Intesa Sanpaolo chief executive Carlos Messina has a lot to say to the Financial Times in a fascinating interview. Italy is sometimes characterised as publicly poor but privately rich, as Italians learned how to survive a perennially tumultuous political system. Italian banks have traditionally tapped retail investors, who invest in bank securities along with keeping their savings there, and the Italian government has angered the ECB with its efforts to staunch losses among pensioners and other retail investors. But losses caused by a Brussels antitrust ruling in 2014, which ruled that bank rescues constituted state aid, fanned populist anger in Italy and re-drew the allegiances of many Italians. "That forced Italy's government and bank bosses to scramble for other solutions to solve crises at a further 10 banks," notes the FT. "These involved losses for retail investors at Monte dei Paschi di Siena and two large banks in the Veneto region, which have fanned anti-banker rage. 'That was the starting point of a nightmare in terms of a managing a crisis situation,' Mr Messina said." Read the full story here at the FT [paywall].
The search for yield in negative interest rate environments in Europe and Japan has banks looking abroad. Japanese banks are piling into US securities, doubling their investment in collateralised loan obligations. Say what? That sounds familiar. "While the increased exposure brings back memories of similar, complex products made up of subprime mortgages that triggered a global financial crisis a decade ago, banks say they are managing risks carefully," says Reuters. Whew. Santander is also planning to ramp up emerging markets investments, and is making an offer to take full control of its operations in Mexico, in a $2.24 billion deal. "The proposed deal, which will unwind Santander's listing of 25 percent of the bank on the Mexican stock exchange in 2012, shows how the Spanish bank aims to focus more on emerging economies while cutting costs in mature markets in Europe," says Reuters. "Banks in Europe are cutting back to offset a squeeze on margins from record-low interest rates in the euro zone. In Mexico, benchmark interest rates are currently at 8.25 percent, the highest since the financial crisis."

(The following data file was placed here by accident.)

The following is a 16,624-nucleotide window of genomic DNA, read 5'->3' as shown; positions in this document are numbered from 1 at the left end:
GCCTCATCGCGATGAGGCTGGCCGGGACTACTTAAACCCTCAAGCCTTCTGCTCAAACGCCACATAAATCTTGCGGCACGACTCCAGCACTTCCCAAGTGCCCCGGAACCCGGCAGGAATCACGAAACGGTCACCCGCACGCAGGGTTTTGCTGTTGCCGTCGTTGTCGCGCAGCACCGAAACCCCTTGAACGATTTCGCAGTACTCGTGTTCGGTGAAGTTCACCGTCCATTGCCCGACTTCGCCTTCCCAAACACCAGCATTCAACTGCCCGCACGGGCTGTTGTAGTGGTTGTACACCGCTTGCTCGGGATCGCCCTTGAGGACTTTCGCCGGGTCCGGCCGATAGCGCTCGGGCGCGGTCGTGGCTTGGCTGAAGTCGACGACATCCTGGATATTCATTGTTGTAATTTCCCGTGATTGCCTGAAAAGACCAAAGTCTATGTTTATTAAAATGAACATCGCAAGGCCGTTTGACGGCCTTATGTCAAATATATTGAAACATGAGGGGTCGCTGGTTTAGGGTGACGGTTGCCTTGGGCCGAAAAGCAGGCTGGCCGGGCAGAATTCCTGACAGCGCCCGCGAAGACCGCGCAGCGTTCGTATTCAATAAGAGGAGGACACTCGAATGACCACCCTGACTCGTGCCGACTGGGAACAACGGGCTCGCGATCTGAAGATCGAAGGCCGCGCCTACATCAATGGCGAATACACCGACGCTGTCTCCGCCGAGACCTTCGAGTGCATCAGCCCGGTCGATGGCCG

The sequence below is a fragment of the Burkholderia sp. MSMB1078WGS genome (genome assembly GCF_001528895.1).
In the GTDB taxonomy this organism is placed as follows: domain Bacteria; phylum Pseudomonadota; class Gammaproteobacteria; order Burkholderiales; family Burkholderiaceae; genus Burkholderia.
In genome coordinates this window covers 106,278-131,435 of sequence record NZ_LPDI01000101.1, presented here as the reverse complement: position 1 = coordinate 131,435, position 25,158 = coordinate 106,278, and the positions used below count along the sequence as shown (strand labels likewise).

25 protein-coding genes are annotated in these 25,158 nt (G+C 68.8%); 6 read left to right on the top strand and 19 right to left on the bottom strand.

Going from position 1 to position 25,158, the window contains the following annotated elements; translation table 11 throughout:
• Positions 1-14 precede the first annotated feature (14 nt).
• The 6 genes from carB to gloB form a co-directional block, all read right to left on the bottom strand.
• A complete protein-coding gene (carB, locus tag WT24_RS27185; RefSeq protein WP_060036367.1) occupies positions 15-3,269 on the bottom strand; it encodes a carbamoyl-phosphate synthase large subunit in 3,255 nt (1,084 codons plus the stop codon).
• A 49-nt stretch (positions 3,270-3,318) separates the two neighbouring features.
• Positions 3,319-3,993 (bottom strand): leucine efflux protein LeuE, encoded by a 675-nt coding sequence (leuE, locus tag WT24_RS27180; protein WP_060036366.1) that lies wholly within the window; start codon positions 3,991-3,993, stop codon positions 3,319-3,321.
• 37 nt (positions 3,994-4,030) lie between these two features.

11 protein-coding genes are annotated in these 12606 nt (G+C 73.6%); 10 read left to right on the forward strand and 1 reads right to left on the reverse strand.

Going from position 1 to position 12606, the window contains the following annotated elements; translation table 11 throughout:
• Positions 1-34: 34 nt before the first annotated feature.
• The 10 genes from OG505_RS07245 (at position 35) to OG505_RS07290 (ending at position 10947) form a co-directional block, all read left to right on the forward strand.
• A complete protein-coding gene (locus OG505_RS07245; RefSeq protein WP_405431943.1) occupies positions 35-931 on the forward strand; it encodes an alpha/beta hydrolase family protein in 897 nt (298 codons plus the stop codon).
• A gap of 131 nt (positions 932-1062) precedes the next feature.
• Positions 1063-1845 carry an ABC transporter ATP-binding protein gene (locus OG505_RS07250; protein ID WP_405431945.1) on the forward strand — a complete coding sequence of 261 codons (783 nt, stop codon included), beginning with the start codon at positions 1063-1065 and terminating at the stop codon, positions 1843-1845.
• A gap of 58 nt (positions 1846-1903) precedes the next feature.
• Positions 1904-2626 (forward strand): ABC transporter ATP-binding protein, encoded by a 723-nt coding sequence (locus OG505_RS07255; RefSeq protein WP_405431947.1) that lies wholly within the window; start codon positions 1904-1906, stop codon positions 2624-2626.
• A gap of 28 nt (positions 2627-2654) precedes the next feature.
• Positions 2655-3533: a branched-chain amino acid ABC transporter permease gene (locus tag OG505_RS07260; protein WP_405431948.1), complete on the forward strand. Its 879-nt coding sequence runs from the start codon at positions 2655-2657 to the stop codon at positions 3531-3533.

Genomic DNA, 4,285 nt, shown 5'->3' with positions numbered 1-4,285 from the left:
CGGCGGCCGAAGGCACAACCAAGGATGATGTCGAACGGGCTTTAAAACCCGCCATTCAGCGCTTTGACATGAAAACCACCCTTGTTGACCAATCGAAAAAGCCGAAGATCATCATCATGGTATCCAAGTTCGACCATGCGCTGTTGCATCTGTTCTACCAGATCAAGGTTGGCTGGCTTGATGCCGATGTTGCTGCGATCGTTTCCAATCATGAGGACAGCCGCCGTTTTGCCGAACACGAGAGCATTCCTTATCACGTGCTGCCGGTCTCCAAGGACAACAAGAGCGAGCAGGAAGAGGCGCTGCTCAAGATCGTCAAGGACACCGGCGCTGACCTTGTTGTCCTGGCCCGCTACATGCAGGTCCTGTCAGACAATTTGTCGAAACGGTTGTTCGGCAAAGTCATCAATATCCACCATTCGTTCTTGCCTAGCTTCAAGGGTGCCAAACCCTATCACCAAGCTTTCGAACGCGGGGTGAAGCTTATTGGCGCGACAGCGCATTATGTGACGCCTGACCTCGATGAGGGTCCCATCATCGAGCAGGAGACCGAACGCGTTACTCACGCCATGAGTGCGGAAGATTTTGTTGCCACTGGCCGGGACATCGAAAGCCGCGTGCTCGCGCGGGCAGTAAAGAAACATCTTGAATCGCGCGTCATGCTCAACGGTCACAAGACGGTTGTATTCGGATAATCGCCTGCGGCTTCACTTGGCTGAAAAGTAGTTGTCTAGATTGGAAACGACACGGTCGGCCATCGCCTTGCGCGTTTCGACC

How the mighty have fallen, in a week of good news and bad news for Dubai. The city state made a pitch this week at LendItUSA as the fintech centre in the Middle East, and the news coinciding with a successful IPO and an announcement on the US East Coast indicting former Abraaj executives for alleged fraud. "Two former executives of The Abraaj Group, which collapsed last year in the world's biggest private-equity insolvency, were arrested on U.S. charges of defrauding investors, with one defendant nabbed after arriving in New York with his wife and son to look at colleges," reports BNN Bloomberg. "Arif Naqvi, the founder and ex-chief executive officer, was arrested Wednesday in the U.K. and is awaiting possible extradition to the U.S. Mustafa Abdel-Wadood, a former managing partner, was apprehended Thursday in New York and remains in a federal lockup." US prosecutors said they had successfully placed a geo-location tracker on Abdel-Wadood's phone, which is another way of saying that anyone with a phone can be put under surveillance at the tap of a button. The timing may be coincidental but it comes a day after Dubai's Network International managed a successful IPO in London. Abraaj, former owner of half of the business, was bought out by Warburg Pincus and General Atlantic.
It's really hard to beat banks when it comes to financial crime, and former banker Frances Coppola this week looks back over the less than salubrious history of recidivist Standard Chartered, which this week was fined more than one billion dollars by UK and US regulators for its sanctions breaking and money laundering. "For Standard Chartered Bank (SCB), an emerging-markets specialist lender with no retail presence in the U.K. or U.S., this is a substantial penalty. But will it be enough to make it change its ways?" The answer is no, despite the cost of lawbreaking. "But for a bank, regulatory fines are simply a cost of doing business. If the anticipated profits exceed the likely costs, the bank will continue to break the rules. And this is exactly what SCB has done." If a former banker can figure this out, what are the regulators up to?
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